That she spent her own money to do this on what was not even her property, that she is that house proud, that she’s working to pay the rent, take care of her kids and gets evicted anyway seems grossly unfair. I’d like to think that landlord who apparently, didn’t take time to fix the gaping hole in her ceiling through which water pours, would take heed of the fact that she has actually improved his property – and truly, at what benefit to her? – at the end of the day, out she goes, and her vinyl siding will be there for the next tenant. Never mind that she’ll never see the money she spent on that again or that she was only about a hundred dollars short on the rent – (and really, who hasn’t been?) – she’s out. Quite literally, kicked to the curb. Her Pier 1 wicker wall hangings, her ratty couch, her harvest gold refrigerator, her kid’s toys, and a thin mattress… all that is hers in this world, sitting under a steel-grey sky as the rain drizzles over Flint, Michigan.
Meanwhile, there’s a parade going down Main Street, or what’s left of it. Crappy floats rolling past the Plasma Bank where you can make a few extra bucks for your blood, and alongside the weedy lots and boarded up shops, there’s Miss Michigan, in her “largest parade to date”, and interviewed by Moore and asked about the state of her of her state says brightly, “I’m for employment and working in America!” But, she says, she doesn’t want to say “too much” and wants to remain “neutral” because she’s going out for Miss America. Yes, sweets, remain neutral. You’re Switzerland. It’s sad that this kind of neutrality is, in a few short weeks after the taping, rewarded. Wouldn’t it show more spunk if she actually took a stand and said how much this really, really sucks for Flint? Sure enough, a few weeks later, she gets her wish and in fact, wins and is crowned Miss America. Mediocrity at it’s best.
Moore’s camera crew, when not chasing Roger Smith and having themselves kicked out of building after building, is focused squarely on Flint, and at times, it’s hard to watch because it’s just so fucking sad. The constant evictions are like punctuation marks in this documentary; a scene that is played over and over again, even on the day before Christmas Eve, while, as Roger Smith sits in his nice warm auditorium quoting Charles Dickens and the “meaning of Christmas”, yet another family with an infant in diapers, moves all they have, including their tinsel covered Christmas Tree, out to the curb. “Better lay that tree down” the Sheriff’s Deputy says, “Might blow away otherwise,” as if at this point, the tree blowing away would really make a shit’s worth of difference. What Moore captures so well, and grant, it’s highly manipulative, is the stark contrast between Roger Smith’s Christmas and the homeless and grey and cold day before Christmas of the evicted family; the kids sitting on the curb, the tree on it’s side, the gold tinsel falling off and into puddles.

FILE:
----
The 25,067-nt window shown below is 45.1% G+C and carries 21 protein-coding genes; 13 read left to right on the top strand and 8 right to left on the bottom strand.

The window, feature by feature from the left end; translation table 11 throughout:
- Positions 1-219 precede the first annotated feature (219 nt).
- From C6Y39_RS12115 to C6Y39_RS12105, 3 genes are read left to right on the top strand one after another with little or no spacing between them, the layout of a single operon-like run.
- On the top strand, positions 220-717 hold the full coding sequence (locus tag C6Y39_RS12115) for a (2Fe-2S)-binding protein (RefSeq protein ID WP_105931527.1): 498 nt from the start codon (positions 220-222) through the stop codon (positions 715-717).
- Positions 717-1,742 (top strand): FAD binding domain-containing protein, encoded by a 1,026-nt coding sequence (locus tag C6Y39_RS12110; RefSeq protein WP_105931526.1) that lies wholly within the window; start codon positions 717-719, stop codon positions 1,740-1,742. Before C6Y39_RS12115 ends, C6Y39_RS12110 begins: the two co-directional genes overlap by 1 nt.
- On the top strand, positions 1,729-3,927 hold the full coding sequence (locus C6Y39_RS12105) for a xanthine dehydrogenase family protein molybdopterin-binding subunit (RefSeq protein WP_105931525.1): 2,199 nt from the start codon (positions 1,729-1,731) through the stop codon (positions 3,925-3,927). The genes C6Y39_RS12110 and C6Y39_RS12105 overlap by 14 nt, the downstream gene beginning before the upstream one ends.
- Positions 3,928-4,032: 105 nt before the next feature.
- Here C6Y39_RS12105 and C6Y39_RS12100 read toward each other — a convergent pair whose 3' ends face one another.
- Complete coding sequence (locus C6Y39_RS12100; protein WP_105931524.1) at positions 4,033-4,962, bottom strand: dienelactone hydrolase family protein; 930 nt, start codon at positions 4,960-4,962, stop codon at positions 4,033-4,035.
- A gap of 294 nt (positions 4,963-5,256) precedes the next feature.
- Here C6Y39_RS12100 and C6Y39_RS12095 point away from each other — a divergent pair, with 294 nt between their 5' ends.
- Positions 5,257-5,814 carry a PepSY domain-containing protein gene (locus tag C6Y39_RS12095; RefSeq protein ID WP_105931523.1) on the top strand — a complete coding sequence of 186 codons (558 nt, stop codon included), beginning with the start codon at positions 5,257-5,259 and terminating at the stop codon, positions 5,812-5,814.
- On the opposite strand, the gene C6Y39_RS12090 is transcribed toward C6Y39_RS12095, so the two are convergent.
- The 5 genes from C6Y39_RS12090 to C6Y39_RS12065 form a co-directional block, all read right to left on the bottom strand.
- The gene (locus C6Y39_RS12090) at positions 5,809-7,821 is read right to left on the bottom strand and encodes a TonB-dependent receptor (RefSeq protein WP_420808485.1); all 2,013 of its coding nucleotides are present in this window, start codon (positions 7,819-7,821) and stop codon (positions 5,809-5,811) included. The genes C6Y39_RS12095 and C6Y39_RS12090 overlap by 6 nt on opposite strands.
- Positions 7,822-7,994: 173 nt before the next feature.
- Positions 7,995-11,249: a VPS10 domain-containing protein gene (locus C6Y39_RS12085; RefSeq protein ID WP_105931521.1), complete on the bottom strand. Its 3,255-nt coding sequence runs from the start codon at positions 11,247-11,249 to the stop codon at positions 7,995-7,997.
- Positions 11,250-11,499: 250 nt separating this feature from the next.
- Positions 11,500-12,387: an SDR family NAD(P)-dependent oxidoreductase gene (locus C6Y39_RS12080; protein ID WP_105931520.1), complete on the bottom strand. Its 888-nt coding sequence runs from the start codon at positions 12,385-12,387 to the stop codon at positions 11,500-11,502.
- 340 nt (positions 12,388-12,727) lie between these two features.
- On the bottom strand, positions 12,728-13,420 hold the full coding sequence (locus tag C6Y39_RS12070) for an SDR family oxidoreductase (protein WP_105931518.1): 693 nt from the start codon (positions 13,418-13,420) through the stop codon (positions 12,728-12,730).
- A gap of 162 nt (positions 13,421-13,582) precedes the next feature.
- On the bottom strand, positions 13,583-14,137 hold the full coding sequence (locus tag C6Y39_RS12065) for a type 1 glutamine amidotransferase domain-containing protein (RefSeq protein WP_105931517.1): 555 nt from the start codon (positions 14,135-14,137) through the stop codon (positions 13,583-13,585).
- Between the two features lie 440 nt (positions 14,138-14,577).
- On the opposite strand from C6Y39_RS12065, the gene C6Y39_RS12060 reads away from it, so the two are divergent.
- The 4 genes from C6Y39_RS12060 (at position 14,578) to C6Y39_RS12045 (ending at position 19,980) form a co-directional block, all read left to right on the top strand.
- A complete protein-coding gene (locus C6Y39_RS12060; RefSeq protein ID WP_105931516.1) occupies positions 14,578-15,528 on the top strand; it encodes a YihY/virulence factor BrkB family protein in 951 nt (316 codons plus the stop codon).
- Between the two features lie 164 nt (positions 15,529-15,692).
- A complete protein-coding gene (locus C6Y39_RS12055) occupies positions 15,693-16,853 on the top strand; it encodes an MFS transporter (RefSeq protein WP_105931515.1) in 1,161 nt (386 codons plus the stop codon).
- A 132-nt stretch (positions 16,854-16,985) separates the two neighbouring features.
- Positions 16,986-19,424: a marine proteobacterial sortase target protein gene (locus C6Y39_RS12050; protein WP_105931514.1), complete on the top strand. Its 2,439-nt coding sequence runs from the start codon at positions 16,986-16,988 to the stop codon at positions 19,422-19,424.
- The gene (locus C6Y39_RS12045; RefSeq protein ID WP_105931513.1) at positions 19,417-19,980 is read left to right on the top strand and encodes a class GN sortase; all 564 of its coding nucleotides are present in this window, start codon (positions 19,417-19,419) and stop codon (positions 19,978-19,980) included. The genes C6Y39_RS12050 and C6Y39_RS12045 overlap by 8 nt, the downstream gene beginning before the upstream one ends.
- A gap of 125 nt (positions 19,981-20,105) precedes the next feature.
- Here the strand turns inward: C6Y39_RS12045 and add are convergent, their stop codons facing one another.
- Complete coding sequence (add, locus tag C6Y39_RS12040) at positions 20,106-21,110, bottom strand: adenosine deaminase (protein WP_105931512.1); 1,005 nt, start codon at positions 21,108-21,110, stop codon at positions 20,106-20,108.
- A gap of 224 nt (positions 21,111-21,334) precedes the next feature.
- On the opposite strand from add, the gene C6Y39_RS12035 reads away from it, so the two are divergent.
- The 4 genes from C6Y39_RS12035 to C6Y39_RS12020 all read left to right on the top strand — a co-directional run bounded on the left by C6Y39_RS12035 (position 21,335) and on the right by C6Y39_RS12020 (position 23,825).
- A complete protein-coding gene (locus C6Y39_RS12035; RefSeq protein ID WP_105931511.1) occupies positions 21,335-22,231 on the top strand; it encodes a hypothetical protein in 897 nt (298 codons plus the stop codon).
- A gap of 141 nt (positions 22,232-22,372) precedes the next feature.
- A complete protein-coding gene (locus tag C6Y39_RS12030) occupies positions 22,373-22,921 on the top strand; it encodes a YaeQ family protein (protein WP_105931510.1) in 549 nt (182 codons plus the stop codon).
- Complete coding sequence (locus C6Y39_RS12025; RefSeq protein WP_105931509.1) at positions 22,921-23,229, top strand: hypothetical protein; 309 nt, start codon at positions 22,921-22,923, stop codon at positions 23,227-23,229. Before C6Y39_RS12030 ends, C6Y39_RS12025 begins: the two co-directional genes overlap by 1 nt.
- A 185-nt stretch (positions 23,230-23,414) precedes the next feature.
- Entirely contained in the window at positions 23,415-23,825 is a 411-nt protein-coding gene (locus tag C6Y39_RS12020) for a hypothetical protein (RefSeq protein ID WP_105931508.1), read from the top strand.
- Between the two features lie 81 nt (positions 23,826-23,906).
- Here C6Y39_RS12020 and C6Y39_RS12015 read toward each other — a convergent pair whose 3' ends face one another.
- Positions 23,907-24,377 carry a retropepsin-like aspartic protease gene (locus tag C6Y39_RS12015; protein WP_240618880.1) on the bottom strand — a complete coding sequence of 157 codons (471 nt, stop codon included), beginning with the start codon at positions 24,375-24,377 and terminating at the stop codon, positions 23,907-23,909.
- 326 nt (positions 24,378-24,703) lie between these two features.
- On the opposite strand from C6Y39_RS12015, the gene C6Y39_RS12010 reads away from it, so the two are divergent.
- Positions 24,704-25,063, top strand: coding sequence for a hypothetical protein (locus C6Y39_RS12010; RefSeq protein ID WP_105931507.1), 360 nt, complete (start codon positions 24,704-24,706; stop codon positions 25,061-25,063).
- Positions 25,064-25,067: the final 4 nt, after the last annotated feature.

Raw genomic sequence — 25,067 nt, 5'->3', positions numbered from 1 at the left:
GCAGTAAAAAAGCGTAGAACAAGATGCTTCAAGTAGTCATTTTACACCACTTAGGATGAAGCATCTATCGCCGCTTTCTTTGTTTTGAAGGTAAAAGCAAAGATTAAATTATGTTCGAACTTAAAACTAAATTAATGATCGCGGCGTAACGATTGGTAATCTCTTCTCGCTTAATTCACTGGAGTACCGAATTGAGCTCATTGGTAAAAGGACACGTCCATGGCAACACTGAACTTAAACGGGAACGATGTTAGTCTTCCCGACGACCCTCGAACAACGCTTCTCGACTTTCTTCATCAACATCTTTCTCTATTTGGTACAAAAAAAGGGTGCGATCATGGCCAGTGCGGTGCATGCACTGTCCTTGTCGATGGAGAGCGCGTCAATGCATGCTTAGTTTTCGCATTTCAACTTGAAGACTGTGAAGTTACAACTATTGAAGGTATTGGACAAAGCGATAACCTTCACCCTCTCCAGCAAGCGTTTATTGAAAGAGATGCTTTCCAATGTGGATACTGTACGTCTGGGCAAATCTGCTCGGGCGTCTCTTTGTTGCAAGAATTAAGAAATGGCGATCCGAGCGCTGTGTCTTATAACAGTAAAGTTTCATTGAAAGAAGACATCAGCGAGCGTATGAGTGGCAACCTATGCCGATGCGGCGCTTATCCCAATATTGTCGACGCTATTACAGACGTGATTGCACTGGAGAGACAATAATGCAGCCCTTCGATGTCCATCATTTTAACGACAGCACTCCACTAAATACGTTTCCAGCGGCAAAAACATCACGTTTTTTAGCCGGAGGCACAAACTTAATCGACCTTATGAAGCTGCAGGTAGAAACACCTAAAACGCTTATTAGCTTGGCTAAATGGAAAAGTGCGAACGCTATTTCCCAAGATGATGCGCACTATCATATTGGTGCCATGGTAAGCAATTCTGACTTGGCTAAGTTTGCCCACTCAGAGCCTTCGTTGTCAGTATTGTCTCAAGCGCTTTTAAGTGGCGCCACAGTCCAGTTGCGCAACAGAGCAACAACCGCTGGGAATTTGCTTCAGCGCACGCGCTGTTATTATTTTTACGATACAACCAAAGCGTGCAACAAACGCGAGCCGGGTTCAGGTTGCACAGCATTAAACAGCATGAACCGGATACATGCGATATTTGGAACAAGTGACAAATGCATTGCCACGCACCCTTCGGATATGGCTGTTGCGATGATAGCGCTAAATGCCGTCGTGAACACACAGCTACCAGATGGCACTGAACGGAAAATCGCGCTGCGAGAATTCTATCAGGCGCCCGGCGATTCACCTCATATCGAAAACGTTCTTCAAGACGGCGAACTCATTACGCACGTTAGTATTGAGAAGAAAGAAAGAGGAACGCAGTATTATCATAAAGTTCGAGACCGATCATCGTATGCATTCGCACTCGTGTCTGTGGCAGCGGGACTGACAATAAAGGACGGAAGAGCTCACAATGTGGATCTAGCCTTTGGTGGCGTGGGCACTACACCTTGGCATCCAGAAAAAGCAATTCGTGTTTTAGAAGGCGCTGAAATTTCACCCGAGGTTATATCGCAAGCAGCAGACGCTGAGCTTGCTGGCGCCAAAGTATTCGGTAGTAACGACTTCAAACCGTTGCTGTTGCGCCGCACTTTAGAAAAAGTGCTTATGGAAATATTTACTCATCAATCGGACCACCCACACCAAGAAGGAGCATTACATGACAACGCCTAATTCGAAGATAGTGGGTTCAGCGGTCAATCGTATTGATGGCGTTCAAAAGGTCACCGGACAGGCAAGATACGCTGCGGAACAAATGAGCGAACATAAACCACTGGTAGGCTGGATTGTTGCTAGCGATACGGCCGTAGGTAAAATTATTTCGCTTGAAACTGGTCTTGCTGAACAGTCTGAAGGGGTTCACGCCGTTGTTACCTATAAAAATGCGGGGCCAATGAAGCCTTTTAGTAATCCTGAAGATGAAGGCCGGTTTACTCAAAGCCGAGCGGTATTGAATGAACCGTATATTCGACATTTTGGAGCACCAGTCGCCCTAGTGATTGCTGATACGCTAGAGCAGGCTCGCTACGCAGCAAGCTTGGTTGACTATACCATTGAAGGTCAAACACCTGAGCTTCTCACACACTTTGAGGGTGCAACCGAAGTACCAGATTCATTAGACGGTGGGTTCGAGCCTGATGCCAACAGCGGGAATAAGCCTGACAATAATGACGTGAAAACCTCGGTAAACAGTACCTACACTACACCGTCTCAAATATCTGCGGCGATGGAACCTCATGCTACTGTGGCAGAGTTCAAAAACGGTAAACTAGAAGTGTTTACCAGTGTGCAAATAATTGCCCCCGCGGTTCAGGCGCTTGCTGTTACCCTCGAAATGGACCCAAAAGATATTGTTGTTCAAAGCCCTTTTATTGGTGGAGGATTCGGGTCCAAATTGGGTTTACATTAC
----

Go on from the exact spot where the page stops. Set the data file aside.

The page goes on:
The thing to remember is that Moore couldn’t show the contrast if it didn’t exist – so manipulative as one may say it is, it exists nonetheless. Is it Roger Smith’s fault that these people are out of work? A tricky question – in some ways, yes; he laid off that many people and with little notice. That said, he’s a business man with a company to run and regardless of what one may think of it, the bottom line in a capitalist society is profit and that’s all smith wants to do – turn a profit. Flint became a liability and Smith walked away, not caring too much about the devastation the hole that would be left in his wake. As much as it sucks, and it truly, truly does suck, it’s not really Roger Smith’s job to take care of everyone in Flint. After all, he had given people in Flint work for many profitable years for both them and for him. Whether he has any obligation after that is not a question I, at least, feel qualified to answer. But Moores’ point – should Roger Smith care? – should he have some concern for the people whose lives were devastated with the plant closings and whose town turned into a wasteland. Some level of humanity would be nice: not expected, perhaps, but something to show us that Smith gives a shit.
Throughout, all the Flint boys done good eventually make their way home. In between town fairs and the high-board diving donkey attraction, two Flint boys in particular come home, though note, never to stay: they are, Pat Boone and Bob Eubanks of The Newly Wed Game. Pat Boone has a positive spin on things, bien sur. He notes, that if the “you could only go so far at the plant” you see now, “you can start your own business!” And Bob Eubanks, meanwhile, is busily asking contestants how much their wives’ chests weigh. When questioned about it by Moore, all he can say is “I wouldn’t say breasts…” as if that would be so awful. He then goes on to make an offcolor joke about about Jewish women (I take it he doesn’t think the camera is rolling). I guess it’s okay to be an anti-Semite as long as you don’t say “breasts”